I met a priest yesterday who has permission to read his own selection of passages from Scripture for forty minutes in place of the breviary. Concelebration is now common and at it, seminary students, nuns and brothers receive Communion daily under two kinds.

In every place where I have said Mass, communicants receive Communion standing and many carry hymn-cards and sing as they advance. In each Chicago parish, lectors and masters of ceremonies are being trained.

In one place, a girl read the epistle from what we used to call the sanctuary. it was explained to me with what authority know not God knoweth—that communion rails have had it and that the sanctuary starts at the altar steps.

How far these and other reforms can claim canonical approval, I did not pause to ask. The American Catholics, whom I have met, are devout, conservative and placid; they give a liturgical shrug of the shoulder and co-operate when asked.

The storm over Fr. De Pauw is dying; in the first instant it was less concerned with his liturgical opinions, more with the vexed question of liberty. On February 14, the Catholic repositories here introduced a new and frightening exhibit, the liturgical Valentine.

Student attitudes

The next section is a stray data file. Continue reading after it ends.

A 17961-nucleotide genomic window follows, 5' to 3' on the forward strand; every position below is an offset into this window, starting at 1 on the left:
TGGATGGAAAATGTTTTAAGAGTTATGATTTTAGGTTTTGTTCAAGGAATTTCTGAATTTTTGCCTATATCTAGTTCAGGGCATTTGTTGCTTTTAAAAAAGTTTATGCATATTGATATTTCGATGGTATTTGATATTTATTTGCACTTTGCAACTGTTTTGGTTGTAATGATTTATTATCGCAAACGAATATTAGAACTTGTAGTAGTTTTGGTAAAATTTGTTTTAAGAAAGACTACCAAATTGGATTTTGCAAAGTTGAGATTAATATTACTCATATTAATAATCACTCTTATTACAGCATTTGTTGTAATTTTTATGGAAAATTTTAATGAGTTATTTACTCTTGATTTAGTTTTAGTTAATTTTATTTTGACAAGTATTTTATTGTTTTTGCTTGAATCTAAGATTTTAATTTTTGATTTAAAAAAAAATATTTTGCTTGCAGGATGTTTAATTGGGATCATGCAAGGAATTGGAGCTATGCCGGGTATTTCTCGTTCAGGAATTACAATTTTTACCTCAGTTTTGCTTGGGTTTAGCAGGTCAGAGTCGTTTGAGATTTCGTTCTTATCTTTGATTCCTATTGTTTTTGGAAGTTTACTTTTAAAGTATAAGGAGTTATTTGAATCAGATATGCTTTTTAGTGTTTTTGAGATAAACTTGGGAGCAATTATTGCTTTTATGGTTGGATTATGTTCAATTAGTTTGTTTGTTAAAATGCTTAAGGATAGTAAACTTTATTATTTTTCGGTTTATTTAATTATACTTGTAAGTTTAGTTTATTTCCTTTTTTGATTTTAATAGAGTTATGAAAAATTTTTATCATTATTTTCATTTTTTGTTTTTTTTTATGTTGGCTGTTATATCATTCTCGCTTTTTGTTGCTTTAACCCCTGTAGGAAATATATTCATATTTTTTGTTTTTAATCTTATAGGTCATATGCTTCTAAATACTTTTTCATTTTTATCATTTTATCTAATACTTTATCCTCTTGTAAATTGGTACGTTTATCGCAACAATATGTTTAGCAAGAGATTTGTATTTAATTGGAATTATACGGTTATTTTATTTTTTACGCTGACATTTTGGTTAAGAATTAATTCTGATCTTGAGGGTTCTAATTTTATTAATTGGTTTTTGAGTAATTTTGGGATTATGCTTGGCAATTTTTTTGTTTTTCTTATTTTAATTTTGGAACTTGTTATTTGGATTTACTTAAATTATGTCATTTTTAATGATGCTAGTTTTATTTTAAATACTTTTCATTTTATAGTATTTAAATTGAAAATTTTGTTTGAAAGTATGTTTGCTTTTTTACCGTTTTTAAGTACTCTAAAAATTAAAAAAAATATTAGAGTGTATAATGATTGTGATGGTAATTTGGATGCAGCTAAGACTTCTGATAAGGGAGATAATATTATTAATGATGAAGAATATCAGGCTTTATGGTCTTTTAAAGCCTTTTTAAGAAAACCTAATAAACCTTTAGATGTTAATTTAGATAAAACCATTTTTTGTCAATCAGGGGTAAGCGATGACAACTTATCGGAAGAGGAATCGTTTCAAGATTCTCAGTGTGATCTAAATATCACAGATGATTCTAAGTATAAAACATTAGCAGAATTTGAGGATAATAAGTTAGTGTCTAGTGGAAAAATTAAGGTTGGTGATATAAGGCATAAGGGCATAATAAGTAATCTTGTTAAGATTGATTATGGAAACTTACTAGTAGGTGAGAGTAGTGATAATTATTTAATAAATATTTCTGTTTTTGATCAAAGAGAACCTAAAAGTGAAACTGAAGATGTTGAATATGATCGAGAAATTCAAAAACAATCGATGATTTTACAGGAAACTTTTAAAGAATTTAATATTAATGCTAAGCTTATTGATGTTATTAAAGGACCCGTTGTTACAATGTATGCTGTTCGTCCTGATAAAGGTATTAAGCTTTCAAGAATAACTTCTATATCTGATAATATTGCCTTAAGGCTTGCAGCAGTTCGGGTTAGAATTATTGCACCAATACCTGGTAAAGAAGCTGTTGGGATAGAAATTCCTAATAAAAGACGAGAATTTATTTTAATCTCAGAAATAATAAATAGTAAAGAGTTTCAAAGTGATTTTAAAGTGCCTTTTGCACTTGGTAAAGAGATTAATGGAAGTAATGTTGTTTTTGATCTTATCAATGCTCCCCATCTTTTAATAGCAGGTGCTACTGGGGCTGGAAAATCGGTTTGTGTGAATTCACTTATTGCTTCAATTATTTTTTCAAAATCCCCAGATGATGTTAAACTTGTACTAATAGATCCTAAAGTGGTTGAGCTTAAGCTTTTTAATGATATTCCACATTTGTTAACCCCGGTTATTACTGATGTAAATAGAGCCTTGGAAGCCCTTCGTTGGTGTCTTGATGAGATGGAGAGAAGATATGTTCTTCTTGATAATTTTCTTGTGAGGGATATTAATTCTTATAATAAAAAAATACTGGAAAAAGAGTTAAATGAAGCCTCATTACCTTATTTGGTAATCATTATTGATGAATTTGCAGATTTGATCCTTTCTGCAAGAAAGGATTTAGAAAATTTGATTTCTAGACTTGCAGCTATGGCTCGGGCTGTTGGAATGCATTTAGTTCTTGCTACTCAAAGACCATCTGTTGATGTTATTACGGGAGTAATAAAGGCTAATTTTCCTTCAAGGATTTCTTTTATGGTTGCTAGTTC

A VISITOR, so much in love with this fascinating country, knows that generalisations are often unfair. Yet I notice after seven years, a strange hesitancy among American Catholics, hidden at first behind an impressive facade.

The fate of many Catholic colleges, universities and schools lies in the balance as much and more than it does at home. In one university there are 17,000 students, not all of them Catholics but paying twice as much for tuition as they would in a State University.

The faculty divides up into forty priests and some three hundred lay professors, not all of whom are Catholic. Of the Catholic students that I have met, a great many have doubts about their faith.

These doubts though sincere seem to stem from non-theological reasons, chiefly from a fear that at a Catholic University there is a party line and one may not think for oneself. As in some English training Colleges, the annual retreat if attempted, proves a farce. In one college. out of several thousand students, two hundred at most turn up for midday Mass.

This restlessness is found mainly at college level but experienced lay catechists assure me that they find it tough going in some of the parish schools. When the English Jesuits announced the closing of Beaumont College, they were, perhaps, not behind the times.

Anyhow such observations as these, though honest, are subjective; American Catholics are well aware of the headaches • ahead.

Ahead for me are five more retreats in Chicago, a three-day visit to St. Louis, five TV programmes, St. Patrick's night dinner and the train to Vancouver in Holy Week. A cartoon in a Chicago paper shows the devil regretting that sin is now out of fashion; free will is no longer practised and everything is either In or Out.